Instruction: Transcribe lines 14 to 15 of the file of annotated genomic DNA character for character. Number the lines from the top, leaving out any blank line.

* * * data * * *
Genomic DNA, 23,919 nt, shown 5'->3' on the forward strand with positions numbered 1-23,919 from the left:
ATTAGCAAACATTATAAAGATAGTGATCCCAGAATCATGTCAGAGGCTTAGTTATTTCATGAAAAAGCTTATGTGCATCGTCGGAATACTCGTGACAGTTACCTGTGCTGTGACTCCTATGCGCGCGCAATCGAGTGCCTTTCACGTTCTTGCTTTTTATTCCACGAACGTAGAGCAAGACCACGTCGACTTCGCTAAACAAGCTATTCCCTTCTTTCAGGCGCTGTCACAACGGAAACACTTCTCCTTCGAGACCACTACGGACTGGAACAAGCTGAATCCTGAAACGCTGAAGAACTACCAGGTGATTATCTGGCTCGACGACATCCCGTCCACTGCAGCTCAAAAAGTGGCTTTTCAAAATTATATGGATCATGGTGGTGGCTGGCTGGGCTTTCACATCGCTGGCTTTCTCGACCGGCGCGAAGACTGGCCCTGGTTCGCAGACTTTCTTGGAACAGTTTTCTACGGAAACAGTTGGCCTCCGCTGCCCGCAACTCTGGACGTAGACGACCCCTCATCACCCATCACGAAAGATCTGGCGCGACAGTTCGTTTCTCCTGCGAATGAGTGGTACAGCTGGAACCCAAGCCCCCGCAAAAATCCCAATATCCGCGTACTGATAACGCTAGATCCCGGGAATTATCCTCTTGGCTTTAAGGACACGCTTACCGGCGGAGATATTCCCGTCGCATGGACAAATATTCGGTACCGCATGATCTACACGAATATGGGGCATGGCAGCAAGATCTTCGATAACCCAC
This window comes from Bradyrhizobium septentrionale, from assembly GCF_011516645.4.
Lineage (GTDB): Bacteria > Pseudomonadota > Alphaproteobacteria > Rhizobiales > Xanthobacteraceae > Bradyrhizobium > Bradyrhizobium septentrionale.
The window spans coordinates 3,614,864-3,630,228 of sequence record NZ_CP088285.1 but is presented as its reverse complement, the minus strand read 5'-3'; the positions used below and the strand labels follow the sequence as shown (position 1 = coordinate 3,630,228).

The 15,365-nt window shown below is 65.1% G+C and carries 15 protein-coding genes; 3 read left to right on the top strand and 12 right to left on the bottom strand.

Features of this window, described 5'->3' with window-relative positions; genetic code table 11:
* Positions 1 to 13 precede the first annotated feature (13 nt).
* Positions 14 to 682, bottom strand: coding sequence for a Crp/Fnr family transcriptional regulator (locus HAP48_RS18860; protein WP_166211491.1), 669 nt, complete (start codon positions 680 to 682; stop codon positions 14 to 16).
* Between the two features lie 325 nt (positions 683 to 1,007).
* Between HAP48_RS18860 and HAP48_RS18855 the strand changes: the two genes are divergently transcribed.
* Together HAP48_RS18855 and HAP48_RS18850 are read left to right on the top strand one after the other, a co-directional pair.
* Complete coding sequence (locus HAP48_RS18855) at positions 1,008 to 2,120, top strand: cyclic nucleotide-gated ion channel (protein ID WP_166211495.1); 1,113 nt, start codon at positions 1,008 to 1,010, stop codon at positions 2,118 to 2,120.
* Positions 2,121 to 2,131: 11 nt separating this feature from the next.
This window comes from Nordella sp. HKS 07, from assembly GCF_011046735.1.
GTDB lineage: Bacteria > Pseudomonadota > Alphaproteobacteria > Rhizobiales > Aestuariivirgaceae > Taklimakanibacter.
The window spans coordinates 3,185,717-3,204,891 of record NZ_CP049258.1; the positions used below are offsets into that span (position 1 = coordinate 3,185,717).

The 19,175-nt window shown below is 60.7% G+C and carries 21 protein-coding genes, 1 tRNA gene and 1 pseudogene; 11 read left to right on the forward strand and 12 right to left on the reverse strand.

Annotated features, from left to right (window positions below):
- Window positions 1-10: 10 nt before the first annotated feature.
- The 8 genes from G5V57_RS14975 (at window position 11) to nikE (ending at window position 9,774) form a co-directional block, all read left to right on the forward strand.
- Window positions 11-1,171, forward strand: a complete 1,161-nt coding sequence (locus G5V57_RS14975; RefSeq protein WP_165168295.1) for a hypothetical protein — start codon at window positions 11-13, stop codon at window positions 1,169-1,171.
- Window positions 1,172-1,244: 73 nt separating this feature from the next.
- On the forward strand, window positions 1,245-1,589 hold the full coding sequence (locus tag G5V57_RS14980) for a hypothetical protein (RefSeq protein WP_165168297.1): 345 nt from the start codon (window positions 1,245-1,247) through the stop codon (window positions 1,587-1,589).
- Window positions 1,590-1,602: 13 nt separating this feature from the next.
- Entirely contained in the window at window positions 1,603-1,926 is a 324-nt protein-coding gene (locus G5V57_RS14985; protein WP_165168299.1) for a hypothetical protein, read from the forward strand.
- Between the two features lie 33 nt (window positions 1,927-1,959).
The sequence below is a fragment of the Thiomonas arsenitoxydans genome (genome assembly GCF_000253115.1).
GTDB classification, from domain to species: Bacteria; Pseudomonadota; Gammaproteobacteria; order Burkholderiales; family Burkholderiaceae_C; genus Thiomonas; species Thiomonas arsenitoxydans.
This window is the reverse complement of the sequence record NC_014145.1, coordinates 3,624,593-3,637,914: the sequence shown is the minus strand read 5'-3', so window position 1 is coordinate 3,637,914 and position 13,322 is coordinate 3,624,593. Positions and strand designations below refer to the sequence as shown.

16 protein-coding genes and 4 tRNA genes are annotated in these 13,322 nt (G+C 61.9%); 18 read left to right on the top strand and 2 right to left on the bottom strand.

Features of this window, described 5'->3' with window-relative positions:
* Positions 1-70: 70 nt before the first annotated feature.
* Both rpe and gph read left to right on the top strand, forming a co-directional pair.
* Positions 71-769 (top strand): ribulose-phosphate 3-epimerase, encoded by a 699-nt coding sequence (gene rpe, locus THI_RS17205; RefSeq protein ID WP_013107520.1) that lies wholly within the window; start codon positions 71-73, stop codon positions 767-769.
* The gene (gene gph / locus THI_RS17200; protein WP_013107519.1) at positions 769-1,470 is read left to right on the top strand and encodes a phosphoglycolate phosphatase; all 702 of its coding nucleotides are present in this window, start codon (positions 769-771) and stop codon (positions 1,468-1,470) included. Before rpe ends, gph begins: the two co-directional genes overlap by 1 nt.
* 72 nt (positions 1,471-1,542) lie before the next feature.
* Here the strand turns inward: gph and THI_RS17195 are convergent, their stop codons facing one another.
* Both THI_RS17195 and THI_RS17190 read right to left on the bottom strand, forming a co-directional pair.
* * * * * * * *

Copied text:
* Positions 2,121 to 2,131: 11 nt separating this feature from the next.
This window comes from Nordella sp. HKS 07, from assembly GCF_011046735.1.